The “psychopathic monster” who savagely murdered four-year-old Keighley boy Riley Turner must never be allowed to walk the streets again.
That was the resounding message from community leaders this week as one MP told the Keighley News the sadistic slaying of the youngster supported the case for the restoration of the death penalty.
Anwar (Danny) Rosser was jailed for a whole life term at Bradford Crown Court last Thursday after a judge branded him “an exceptionally dangerous man”, who could kill another child.
Rosser, 33, pleaded guilty to the murder of twin boy Riley (left) who was strangled and stabbed repeatedly while he slept in his bed at the family home in Harewood Road, Bracken Bank, in the early hours of January 20 last year.
Keighley MP Kris Hopkins said it was appropriate that just this week the Court of Appeal had upheld judges’ rights to jail the most serious offenders for the rest of their lives.
“I’m glad Rosser got a whole life term – that’s what he deserves,” he said.
“When people commit such a heinous crime, particularly to a child, the maximum sentence has to be imposed.
“There should be no ‘get out of jail’ clause for this individual.”
His fellow Tory MP, Philip Davies, said: “This was an appalling crime, which has shocked people across the country.
“I totally support the judge imposing a whole-life tariff. This terrible example of an evil crime is why I support the death penalty.”
Ward councillor Keith Dredge praised the community for their reaction following the horrific murder.
“It has coped well in the aftermath of what was an awful tragedy,” he said.
“The fact the perpetrator is now locked up is a positive outcome from a terrible situation.”
His ward colleague, Coun Jan Smithies, said: “Rosser is a very dangerous man and the sentence reflects that.
“No sentence could compensate the family for what they have been through, but it is some consolation this man is now off the streets.”
She said many in the area seemed to have moved on following the tragedy, although life would never be the same for Riley’s family and close friends.
“I think the swift police action to catch a suspect – who was subsequently charged – helped ease immediate fears and tensions,” she added.
“The work Worth Valley Primary School – where Riley was a pupil – undertook with his classmates and all pupils and their families really helped children and their parents come to terms with the tragedy in their own ways.”
The school said a trim trail was being installed in the playground in Riley’s memory, and an official opening and plaque unveiling will be held when it is complete.
When Rosser’s sentence was announced in the crown court, Riley’s family and their friends erupted in a mixture of relief and rage.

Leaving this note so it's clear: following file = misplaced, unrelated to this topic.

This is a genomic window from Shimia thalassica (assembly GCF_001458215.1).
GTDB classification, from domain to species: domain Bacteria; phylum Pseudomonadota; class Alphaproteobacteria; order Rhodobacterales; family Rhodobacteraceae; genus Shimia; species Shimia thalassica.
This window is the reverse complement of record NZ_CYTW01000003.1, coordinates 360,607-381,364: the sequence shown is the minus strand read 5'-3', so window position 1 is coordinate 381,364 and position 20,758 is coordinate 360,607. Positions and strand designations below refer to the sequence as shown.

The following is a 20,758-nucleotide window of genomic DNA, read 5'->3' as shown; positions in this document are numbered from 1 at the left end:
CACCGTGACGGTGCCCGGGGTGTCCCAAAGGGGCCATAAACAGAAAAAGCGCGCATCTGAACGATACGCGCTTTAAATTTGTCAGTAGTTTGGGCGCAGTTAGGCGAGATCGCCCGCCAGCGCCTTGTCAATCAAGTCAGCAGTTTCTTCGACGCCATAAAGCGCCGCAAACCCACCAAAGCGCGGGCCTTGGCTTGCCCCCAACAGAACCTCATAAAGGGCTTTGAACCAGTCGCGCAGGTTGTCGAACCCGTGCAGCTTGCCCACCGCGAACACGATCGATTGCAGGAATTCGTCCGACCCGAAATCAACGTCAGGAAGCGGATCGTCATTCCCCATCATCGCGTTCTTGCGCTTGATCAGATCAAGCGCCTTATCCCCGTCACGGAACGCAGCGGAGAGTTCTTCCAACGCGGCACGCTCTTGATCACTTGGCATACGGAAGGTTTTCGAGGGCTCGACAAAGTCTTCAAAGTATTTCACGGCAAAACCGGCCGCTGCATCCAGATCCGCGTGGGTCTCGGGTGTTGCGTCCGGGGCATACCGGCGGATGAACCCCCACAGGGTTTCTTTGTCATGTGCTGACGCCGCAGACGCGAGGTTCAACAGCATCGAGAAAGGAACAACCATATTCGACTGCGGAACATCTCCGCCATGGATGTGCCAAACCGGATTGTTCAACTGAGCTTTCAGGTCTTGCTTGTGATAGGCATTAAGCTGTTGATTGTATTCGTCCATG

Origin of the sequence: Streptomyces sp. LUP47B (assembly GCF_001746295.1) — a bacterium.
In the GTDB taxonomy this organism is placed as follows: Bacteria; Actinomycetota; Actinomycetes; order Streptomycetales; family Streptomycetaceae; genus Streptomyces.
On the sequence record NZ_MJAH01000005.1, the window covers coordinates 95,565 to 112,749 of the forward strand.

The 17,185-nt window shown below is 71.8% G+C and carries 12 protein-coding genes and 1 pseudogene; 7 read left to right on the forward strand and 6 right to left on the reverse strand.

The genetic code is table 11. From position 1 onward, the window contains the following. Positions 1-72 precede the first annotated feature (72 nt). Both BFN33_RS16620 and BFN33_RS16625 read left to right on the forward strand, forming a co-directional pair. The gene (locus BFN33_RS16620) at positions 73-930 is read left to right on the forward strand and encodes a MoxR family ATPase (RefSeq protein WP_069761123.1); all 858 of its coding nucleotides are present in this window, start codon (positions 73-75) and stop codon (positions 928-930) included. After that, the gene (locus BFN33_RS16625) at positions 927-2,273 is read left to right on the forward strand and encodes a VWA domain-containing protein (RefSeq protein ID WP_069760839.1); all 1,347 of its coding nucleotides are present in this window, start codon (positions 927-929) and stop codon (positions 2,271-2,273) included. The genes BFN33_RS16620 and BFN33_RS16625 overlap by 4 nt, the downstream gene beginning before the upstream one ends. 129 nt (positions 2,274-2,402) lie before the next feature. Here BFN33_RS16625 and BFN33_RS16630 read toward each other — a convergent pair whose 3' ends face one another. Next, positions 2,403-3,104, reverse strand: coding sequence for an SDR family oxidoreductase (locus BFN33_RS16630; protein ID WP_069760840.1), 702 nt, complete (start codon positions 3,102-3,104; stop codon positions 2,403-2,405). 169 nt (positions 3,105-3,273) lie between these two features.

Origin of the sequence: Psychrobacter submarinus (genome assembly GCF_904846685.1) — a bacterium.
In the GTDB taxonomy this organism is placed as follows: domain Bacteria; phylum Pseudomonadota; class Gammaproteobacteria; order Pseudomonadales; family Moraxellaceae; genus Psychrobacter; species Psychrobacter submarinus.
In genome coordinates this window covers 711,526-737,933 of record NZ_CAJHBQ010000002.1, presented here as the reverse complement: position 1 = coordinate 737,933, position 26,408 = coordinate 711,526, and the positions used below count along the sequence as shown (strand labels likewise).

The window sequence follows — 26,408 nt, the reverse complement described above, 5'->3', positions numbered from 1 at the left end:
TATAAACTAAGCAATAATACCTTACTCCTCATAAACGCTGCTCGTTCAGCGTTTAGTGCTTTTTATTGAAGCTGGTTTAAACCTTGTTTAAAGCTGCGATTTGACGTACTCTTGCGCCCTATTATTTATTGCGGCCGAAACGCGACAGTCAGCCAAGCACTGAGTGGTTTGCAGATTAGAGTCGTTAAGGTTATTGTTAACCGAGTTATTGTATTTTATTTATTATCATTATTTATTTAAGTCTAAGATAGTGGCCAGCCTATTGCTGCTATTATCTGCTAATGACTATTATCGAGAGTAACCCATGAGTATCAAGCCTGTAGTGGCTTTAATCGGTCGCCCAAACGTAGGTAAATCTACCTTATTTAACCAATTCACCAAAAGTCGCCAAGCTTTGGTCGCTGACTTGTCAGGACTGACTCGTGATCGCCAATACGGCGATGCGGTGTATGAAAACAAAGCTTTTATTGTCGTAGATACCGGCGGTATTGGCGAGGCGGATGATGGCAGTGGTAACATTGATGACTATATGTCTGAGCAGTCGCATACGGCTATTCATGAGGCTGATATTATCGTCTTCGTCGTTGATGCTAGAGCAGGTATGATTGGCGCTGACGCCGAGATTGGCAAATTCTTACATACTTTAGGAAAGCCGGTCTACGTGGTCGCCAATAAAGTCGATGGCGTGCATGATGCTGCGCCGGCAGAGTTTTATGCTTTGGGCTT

The packed public gallery, containing Riley’s mother, grandparents and other close relatives had behaved with great dignity earlier in the case, crying quietly as the terrible details of the little boy’s murder were outlined.
Police officers had escorted some family members from court at one stage to spare them the full details of what happened to Riley.
But when sentence was passed, people stood up and hurled abuse at ex-soldier Rosser.
The public gallery was cleared and the judge continued to address Rosser saying: “You will remain in prison for the rest of your natural life.”
Rosser, a part-time chef, was allowed to sleep on the sofa when he turned up drunk at the home of Riley’s mother, Sharon Smith, and his stepfather, Guy Earwaker.
Riley and his identical twin brother, Mackenzie, slept in separate bedrooms, and his parents and baby brother, Tyler, shared another room.
The couple took pity on Rosser, who lived over the road, because he said people he owed money to were waiting outside his flat that night.
While the family slept, Rosser went upstairs with four knives and murdered Riley. The youngster was strangled and suffered multiple stab and incised wounds.
Mr Earwaker saw Riley’s bedroom light on and found his bloodstained body.
He bravely chased Rosser down the street before carrying the dead child in his arms to a neighbour’s house.
Rosser was discovered in a caravan on a smallholding. There were blood smears on the caravan and the snow surrounding it.
He said: “I have ruined my life.” He later told police he suffered from Post Traumatic Stress Order, which was a lie.
He had spent four years in the army serving with the Royal Artillery but he never saw active service.
On Thursday, Rosser, wearing a black jacket, blue shirt and blue trousers, sat in a secure dock flanked by five prison officers.
His hands were clasped and his head bowed as Paul Greaney QC, barrister for the Crown, said: “By any standard, the circumstances of the killing were appalling, involving a savage level of violence.”
Mr Justice Coulson said Riley’s murder was a gross breach of the trust of Riley’s mother and stepfather.
“They had taken pity on you and allowed you to stay, trusting you to share their home with their children.
“Your response was the savage murder of their son as he slept in his own bed,” he told Rosser.